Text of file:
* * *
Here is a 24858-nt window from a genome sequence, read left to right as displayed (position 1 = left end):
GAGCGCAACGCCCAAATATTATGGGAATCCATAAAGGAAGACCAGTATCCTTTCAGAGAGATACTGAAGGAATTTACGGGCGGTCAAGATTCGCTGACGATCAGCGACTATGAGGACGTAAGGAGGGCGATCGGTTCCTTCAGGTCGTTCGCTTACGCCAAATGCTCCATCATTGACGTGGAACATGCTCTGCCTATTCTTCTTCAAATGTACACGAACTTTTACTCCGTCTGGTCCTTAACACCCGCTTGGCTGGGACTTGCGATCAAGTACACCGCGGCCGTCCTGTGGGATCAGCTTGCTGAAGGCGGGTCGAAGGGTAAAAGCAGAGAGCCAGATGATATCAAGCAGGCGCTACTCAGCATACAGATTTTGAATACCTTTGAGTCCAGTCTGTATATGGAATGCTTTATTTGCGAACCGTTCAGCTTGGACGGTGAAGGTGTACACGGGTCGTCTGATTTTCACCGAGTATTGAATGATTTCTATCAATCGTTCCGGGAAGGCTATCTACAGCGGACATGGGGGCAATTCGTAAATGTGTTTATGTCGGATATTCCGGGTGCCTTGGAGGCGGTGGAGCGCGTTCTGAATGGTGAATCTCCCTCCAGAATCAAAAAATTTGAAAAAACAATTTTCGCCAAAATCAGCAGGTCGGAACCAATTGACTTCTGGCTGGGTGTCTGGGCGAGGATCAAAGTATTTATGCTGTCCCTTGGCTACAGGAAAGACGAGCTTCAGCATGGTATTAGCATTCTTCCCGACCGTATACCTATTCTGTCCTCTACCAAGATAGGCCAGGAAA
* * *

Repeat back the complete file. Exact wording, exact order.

Here is a 24858-nt window from a genome sequence, read left to right as displayed (position 1 = left end):
GAGCGCAACGCCCAAATATTATGGGAATCCATAAAGGAAGACCAGTATCCTTTCAGAGAGATACTGAAGGAATTTACGGGCGGTCAAGATTCGCTGACGATCAGCGACTATGAGGACGTAAGGAGGGCGATCGGTTCCTTCAGGTCGTTCGCTTACGCCAAATGCTCCATCATTGACGTGGAACATGCTCTGCCTATTCTTCTTCAAATGTACACGAACTTTTACTCCGTCTGGTCCTTAACACCCGCTTGGCTGGGACTTGCGATCAAGTACACCGCGGCCGTCCTGTGGGATCAGCTTGCTGAAGGCGGGTCGAAGGGTAAAAGCAGAGAGCCAGATGATATCAAGCAGGCGCTACTCAGCATACAGATTTTGAATACCTTTGAGTCCAGTCTGTATATGGAATGCTTTATTTGCGAACCGTTCAGCTTGGACGGTGAAGGTGTACACGGGTCGTCTGATTTTCACCGAGTATTGAATGATTTCTATCAATCGTTCCGGGAAGGCTATCTACAGCGGACATGGGGGCAATTCGTAAATGTGTTTATGTCGGATATTCCGGGTGCCTTGGAGGCGGTGGAGCGCGTTCTGAATGGTGAATCTCCCTCCAGAATCAAAAAATTTGAAAAAACAATTTTCGCCAAAATCAGCAGGTCGGAACCAATTGACTTCTGGCTGGGTGTCTGGGCGAGGATCAAAGTATTTATGCTGTCCCTTGGCTACAGGAAAGACGAGCTTCAGCATGGTATTAGCATTCTTCCCGACCGTATACCTATTCTGTCCTCTACCAAGATAGGCCAGGAAA